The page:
as I didn' want to get into the mess of installing the jce unlimited strength policy files. Any help would be much appreciated.

share|improve this question

1 Answer 1

up vote 1 down vote accepted

PKCS#5 padding is the same as PKCS#7 padding, although it is officially only for 8 byte blocks (see this Q/A).

However, you cannot change key size on just one end and expect it to work. Changing one bit of a key is enough to generate an entirely different ciphertext (and plaintext' after decryption). Changing the size even changes the underlying cipher for AES.

If you don't want to bother with the Jurisdiction files, you are probably best off resizing the PHP key as well; just take the leftmost bytes. You may use 256 bit AES by directly using Bouncy Castle lightweight API in Java as well.

share|improve this answer
    
Which PHP key were you exactly referring to? $hex_iv = '00500000000072000000460023000000 '; or $key = 'hello'? –  darkraven Dec 4 '13 at 6:36
    
Right now, when I try to encrypt the String "Google 1324567389 20-12-2013" the Java code returns the encrypted value "ELn9uVq1FI2PcUE+xk8RvENBg5TMxpZuzEcAJkFFM/U=" while the PHP code returns the value "IGiWwLcdKghmybgIPVYzqBGtWVn/Yw+hehmDywRy0z8=" . When I try putting the PHP encrypted string into the Java code to decrypt, it gives me a 'javax.crypto.BadPaddingException: Given final block not properly padded' –  darkraven Dec 4 '13 at 6:41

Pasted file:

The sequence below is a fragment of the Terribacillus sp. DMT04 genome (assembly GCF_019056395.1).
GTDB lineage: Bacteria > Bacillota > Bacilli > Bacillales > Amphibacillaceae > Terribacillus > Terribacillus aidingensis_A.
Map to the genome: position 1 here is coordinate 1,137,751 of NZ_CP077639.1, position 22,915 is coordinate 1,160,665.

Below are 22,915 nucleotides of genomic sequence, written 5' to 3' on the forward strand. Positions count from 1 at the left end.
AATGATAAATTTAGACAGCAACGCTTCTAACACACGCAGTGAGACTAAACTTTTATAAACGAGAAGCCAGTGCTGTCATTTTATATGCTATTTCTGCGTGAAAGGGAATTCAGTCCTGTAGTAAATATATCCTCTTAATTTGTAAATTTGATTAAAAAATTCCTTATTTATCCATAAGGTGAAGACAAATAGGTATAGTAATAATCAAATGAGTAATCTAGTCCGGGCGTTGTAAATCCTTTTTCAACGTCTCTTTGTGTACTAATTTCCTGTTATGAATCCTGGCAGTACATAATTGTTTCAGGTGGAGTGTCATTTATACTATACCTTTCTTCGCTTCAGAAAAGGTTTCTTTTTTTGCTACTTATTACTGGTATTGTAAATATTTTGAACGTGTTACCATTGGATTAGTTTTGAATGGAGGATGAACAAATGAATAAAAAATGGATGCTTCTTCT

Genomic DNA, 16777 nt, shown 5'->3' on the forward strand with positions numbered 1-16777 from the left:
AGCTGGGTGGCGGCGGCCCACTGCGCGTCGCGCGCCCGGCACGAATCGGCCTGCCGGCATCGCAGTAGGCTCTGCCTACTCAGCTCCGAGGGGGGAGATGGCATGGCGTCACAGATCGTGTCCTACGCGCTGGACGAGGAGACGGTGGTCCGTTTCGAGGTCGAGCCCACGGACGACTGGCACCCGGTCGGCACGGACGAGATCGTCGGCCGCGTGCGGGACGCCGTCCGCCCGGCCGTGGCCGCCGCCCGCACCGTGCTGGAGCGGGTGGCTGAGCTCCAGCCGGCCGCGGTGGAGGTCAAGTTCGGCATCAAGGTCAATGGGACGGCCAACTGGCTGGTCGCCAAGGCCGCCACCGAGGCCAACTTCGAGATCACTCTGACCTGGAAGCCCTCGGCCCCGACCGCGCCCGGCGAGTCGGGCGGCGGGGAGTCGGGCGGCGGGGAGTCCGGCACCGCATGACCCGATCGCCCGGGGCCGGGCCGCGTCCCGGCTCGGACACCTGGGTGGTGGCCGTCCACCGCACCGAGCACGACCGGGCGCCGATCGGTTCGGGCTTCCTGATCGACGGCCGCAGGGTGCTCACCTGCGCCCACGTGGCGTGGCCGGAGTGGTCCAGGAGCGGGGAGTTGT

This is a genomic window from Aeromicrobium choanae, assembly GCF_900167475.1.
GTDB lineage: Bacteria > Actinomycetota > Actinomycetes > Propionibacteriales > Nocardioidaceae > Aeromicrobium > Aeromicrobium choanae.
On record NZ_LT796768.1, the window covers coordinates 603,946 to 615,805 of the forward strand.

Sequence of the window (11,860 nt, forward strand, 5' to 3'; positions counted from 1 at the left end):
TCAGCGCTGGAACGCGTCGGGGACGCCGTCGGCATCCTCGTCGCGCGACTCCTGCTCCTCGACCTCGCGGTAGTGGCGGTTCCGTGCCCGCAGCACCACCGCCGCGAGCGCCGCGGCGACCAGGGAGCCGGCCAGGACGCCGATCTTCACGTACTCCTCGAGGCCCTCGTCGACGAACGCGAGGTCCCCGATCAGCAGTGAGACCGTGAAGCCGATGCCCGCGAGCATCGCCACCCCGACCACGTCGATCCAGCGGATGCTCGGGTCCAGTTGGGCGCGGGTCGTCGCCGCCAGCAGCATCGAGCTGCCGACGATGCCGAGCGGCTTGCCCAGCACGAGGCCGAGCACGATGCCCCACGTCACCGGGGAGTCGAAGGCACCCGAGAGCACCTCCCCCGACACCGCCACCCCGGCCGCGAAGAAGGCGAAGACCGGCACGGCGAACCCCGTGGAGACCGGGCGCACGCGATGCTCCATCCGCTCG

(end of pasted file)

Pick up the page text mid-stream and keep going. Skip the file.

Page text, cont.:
I'm sorry if I'm being a bit pedantic here, but PKCS#5 and PKCS#7 padding are not the same, as they correctly point out in the link you gave. Some implementations will erroneously refer to PKCS#7 padding as PKCS#5 padding. It's not a big deal, but it certainly annoyed me the first time I looked for PKCS#7 padding and couldn't find it. –  Mikkel K. Dec 4 '13 at 16:41
    
@MikkelK. It's OK to be a bit pedantic on this site. However, there is no "they", that's me that gave both the Q and the A in the link provided :) –  Maarten Bodewes - owlstead Dec 4 '13 at 21:51
    
Oh I didn't even notice. Good thing you put it in the answer here as well :) –  Mikkel K. Dec 4 '13 at 23:25